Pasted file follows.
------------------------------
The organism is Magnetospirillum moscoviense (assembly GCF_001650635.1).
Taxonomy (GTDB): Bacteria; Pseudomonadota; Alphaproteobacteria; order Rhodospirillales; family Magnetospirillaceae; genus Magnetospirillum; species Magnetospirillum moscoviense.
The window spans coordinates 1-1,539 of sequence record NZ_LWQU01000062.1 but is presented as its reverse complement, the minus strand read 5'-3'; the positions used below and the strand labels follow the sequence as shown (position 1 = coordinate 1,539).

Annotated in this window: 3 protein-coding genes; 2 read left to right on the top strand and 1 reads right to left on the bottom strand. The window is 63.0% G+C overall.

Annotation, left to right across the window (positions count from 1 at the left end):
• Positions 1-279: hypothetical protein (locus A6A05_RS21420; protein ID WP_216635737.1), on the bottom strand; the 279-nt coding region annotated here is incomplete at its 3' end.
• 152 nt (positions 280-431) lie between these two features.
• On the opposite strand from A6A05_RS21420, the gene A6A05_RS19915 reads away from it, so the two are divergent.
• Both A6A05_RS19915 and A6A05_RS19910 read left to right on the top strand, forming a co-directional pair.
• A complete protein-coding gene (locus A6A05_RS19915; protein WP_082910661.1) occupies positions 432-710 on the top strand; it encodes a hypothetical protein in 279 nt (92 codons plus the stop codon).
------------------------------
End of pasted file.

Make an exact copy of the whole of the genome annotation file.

The organism is Magnetospirillum moscoviense (assembly GCF_001650635.1).
Taxonomy (GTDB): Bacteria; Pseudomonadota; Alphaproteobacteria; order Rhodospirillales; family Magnetospirillaceae; genus Magnetospirillum; species Magnetospirillum moscoviense.
The window spans coordinates 1-1,539 of sequence record NZ_LWQU01000062.1 but is presented as its reverse complement, the minus strand read 5'-3'; the positions used below and the strand labels follow the sequence as shown (position 1 = coordinate 1,539).

Annotated in this window: 3 protein-coding genes; 2 read left to right on the top strand and 1 reads right to left on the bottom strand. The window is 63.0% G+C overall.

Annotation, left to right across the window (positions count from 1 at the left end):
• Positions 1-279: hypothetical protein (locus A6A05_RS21420; protein ID WP_216635737.1), on the bottom strand; the 279-nt coding region annotated here is incomplete at its 3' end.
• 152 nt (positions 280-431) lie between these two features.
• On the opposite strand from A6A05_RS21420, the gene A6A05_RS19915 reads away from it, so the two are divergent.
• Both A6A05_RS19915 and A6A05_RS19910 read left to right on the top strand, forming a co-directional pair.
• A complete protein-coding gene (locus A6A05_RS19915; protein WP_082910661.1) occupies positions 432-710 on the top strand; it encodes a hypothetical protein in 279 nt (92 codons plus the stop codon).